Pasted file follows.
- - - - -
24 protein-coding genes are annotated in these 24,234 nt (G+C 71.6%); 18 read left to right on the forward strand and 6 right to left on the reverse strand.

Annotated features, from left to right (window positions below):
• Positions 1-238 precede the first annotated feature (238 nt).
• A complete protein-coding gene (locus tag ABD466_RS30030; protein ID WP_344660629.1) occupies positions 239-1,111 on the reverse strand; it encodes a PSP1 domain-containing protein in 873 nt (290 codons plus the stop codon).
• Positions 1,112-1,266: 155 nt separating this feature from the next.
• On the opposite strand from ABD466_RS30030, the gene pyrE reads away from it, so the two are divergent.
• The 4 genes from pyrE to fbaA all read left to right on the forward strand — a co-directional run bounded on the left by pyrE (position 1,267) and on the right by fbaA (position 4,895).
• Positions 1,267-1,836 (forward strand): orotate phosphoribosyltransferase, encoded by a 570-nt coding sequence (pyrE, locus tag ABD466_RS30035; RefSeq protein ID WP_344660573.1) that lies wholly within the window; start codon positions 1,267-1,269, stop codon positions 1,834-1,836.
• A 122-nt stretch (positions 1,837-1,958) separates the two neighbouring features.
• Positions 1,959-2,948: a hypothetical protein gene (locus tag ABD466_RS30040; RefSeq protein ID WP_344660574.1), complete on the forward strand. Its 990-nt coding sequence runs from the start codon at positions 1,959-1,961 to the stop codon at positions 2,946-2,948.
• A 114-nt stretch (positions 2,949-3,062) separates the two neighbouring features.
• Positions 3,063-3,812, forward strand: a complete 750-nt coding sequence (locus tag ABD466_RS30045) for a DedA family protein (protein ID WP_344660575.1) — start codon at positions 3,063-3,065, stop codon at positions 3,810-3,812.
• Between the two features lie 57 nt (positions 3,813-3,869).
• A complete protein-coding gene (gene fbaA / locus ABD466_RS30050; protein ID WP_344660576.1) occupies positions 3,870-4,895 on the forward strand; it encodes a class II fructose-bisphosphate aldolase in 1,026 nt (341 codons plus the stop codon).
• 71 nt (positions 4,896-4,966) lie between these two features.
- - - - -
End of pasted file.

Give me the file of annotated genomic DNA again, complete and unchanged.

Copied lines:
24 protein-coding genes are annotated in these 24,234 nt (G+C 71.6%); 18 read left to right on the forward strand and 6 right to left on the reverse strand.

Annotated features, from left to right (window positions below):
• Positions 1-238 precede the first annotated feature (238 nt).
• A complete protein-coding gene (locus tag ABD466_RS30030; protein ID WP_344660629.1) occupies positions 239-1,111 on the reverse strand; it encodes a PSP1 domain-containing protein in 873 nt (290 codons plus the stop codon).
• Positions 1,112-1,266: 155 nt separating this feature from the next.
• On the opposite strand from ABD466_RS30030, the gene pyrE reads away from it, so the two are divergent.
• The 4 genes from pyrE to fbaA all read left to right on the forward strand — a co-directional run bounded on the left by pyrE (position 1,267) and on the right by fbaA (position 4,895).
• Positions 1,267-1,836 (forward strand): orotate phosphoribosyltransferase, encoded by a 570-nt coding sequence (pyrE, locus tag ABD466_RS30035; RefSeq protein ID WP_344660573.1) that lies wholly within the window; start codon positions 1,267-1,269, stop codon positions 1,834-1,836.
• A 122-nt stretch (positions 1,837-1,958) separates the two neighbouring features.
• Positions 1,959-2,948: a hypothetical protein gene (locus tag ABD466_RS30040; RefSeq protein ID WP_344660574.1), complete on the forward strand. Its 990-nt coding sequence runs from the start codon at positions 1,959-1,961 to the stop codon at positions 2,946-2,948.
• A 114-nt stretch (positions 2,949-3,062) separates the two neighbouring features.
• Positions 3,063-3,812, forward strand: a complete 750-nt coding sequence (locus tag ABD466_RS30045) for a DedA family protein (protein ID WP_344660575.1) — start codon at positions 3,063-3,065, stop codon at positions 3,810-3,812.
• Between the two features lie 57 nt (positions 3,813-3,869).
• A complete protein-coding gene (gene fbaA / locus ABD466_RS30050; protein ID WP_344660576.1) occupies positions 3,870-4,895 on the forward strand; it encodes a class II fructose-bisphosphate aldolase in 1,026 nt (341 codons plus the stop codon).
• 71 nt (positions 4,896-4,966) lie between these two features.